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First 2 years of the COVID-19 pandemic response

March 2020–February 2022

On 11 March 2020, the World Health Organization (WHO) declared the outbreak of coronavirus disease 2019 (COVID-19) a pandemic. The first cases of this disease caused by a novel coronavirus – belonging to a family of viruses causing respiratory tract infections in humans – had been reported in Wuhan, China, in December 2019.

Many people with COVID-19 were asymptomatic or experienced mild symptoms, such as a cough, fever and fatigue. A minority of people developed severe symptoms requiring hospitalisation and sometimes resulting in death. While many people recovered from the disease, some developed ‘long COVID’, experiencing symptoms for more than 12 weeks after initial infection. Some people were at a higher risk of contracting COVID-19 and of having worse clinical outcomes if infected. Important factors included age, gender, comorbidity and ethnicity. For example, mortality rates were higher among older adults. 

Response in England

On 31 January 2020, the Chief Medical Officer, Chris Whitty, confirmed the first two cases of COVID-19 in England. Government initially aimed to ‘contain’ the spread of the virus. Self-isolation requirements were introduced for people who had travelled to affected countries.

Chris Whitty reported the first death of a patient with the virus on 5 March 2020. In mid-March, government announced a change in approach to move away from testing and contact tracing members of the public, instead introducing self-isolation measures for anyone with COVID-19 symptoms and reserving active contact tracing for high-risk settings. Government subsequently began work to expand testing capacity and announced closures of schools (for most children) and entertainment, hospitality and indoor leisure premises.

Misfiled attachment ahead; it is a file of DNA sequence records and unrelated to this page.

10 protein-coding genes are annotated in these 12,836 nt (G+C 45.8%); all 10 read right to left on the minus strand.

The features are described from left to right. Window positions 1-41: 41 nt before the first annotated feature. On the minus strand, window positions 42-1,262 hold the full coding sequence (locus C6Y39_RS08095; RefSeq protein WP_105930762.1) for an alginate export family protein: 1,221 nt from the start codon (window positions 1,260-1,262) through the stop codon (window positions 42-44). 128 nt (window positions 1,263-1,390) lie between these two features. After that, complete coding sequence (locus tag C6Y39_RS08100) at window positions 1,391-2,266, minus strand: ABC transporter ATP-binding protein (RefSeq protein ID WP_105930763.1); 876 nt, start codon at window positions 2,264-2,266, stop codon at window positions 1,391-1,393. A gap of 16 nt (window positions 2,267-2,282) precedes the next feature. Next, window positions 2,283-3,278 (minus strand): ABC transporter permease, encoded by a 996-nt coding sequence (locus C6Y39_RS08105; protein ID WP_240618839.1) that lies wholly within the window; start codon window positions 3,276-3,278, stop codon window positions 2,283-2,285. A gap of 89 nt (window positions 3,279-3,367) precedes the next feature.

On 23 March 2020, Prime Minister Boris Johnson announced the first national ‘lockdown’ to limit the spread of the virus. People could only leave their homes for a small number of purposes, non-essential shops were closed and public gatherings of more than two people were banned. Essential services, such as GP practices and court proceedings, modified their operations to mitigate the risk of infection.

Throughout 2020 and 2021, policymakers in England introduced a wide range of legislation, interventions and guidance in response to the pandemic. Measures included national and regional lockdowns, self-isolation requirements, COVID-19 testing and contact tracing, and financial support for people unable to work or needing to self-isolate. Government variously eased and strengthened measures as: the prevalence of COVID-19 and pressures on health and care services fluctuated; the political context changed; more was understood about viral transmission and the impact of the pandemic response; and the COVID-19 vaccine programme began.